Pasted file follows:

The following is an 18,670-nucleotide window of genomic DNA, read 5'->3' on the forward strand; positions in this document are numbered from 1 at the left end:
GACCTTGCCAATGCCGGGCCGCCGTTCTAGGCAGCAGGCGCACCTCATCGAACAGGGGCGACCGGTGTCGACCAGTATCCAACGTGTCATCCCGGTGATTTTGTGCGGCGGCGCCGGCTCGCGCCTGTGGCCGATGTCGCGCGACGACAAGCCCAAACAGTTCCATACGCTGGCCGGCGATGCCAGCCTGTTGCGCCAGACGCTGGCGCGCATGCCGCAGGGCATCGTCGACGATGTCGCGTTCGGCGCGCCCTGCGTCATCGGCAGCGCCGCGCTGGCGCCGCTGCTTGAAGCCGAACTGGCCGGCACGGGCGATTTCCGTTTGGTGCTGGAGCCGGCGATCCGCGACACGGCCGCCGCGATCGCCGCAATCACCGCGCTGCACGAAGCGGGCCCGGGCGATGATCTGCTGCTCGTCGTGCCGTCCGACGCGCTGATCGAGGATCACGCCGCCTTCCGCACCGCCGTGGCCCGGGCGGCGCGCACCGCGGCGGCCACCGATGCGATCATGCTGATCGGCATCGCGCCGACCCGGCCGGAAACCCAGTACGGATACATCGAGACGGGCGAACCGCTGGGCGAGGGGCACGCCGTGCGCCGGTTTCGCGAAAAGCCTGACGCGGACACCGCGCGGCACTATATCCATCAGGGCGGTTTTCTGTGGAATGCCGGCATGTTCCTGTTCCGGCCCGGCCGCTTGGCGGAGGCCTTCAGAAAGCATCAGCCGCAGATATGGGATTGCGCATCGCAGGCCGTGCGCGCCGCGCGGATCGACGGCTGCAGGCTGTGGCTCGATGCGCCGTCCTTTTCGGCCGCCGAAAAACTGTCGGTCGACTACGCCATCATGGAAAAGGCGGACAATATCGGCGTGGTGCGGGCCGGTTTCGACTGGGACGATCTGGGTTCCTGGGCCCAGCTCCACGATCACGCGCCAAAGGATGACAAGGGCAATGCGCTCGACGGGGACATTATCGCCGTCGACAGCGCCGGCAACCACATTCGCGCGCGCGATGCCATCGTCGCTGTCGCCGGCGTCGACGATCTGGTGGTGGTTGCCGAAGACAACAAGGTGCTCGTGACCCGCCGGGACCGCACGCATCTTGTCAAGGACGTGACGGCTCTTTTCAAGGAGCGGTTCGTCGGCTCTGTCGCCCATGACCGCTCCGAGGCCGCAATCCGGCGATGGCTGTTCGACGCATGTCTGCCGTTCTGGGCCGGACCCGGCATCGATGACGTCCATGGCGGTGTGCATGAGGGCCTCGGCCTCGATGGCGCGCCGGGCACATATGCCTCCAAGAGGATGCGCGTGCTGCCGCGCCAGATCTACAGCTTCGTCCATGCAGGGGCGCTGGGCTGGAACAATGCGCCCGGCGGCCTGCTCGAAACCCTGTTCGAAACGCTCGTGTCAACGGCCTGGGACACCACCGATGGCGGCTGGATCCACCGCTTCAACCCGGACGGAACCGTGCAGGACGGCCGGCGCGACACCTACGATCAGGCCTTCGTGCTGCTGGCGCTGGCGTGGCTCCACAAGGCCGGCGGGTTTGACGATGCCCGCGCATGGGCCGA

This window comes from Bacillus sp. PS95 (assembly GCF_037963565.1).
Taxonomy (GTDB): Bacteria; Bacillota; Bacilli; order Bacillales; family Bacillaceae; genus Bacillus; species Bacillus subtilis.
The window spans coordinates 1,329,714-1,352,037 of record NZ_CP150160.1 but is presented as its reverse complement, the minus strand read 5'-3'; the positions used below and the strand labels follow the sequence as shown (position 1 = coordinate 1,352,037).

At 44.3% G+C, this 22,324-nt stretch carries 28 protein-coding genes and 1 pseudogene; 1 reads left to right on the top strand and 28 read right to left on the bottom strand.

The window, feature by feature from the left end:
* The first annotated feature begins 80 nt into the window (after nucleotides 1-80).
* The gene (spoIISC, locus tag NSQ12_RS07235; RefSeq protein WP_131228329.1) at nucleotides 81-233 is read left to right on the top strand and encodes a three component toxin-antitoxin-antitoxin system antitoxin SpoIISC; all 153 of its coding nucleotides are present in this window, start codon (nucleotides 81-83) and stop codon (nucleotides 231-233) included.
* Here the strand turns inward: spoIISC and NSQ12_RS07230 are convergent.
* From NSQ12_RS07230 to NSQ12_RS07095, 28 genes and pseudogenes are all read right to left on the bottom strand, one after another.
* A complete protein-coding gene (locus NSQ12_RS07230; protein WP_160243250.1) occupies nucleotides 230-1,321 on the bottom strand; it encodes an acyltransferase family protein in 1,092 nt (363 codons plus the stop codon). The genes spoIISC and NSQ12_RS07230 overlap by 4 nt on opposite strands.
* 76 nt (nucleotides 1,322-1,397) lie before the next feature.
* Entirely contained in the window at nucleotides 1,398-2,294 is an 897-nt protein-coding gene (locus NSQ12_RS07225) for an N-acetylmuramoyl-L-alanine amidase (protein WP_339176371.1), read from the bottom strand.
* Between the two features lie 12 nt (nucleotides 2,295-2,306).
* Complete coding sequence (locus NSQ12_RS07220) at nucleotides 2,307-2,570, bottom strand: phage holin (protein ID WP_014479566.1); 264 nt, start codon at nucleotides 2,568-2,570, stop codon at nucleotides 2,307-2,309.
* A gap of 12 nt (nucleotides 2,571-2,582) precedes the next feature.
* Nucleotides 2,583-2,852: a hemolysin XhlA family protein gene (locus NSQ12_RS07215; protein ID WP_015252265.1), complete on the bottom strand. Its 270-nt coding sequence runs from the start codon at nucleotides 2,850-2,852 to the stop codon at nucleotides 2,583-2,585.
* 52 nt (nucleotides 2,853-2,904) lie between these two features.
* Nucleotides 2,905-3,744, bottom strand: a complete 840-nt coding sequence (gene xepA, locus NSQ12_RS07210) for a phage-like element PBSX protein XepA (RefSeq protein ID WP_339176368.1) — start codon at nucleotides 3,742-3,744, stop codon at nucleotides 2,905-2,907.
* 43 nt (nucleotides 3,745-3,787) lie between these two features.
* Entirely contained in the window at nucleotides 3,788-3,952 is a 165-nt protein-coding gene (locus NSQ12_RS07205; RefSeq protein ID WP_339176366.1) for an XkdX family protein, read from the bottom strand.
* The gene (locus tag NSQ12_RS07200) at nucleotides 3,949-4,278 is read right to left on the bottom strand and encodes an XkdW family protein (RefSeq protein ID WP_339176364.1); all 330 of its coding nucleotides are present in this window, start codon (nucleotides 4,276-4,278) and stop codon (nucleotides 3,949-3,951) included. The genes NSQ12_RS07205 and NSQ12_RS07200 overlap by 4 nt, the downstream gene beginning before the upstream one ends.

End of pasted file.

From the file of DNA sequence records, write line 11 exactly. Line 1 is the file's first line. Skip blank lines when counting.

* From NSQ12_RS07230 to NSQ12_RS07095, 28 genes and pseudogenes are all read right to left on the bottom strand, one after another.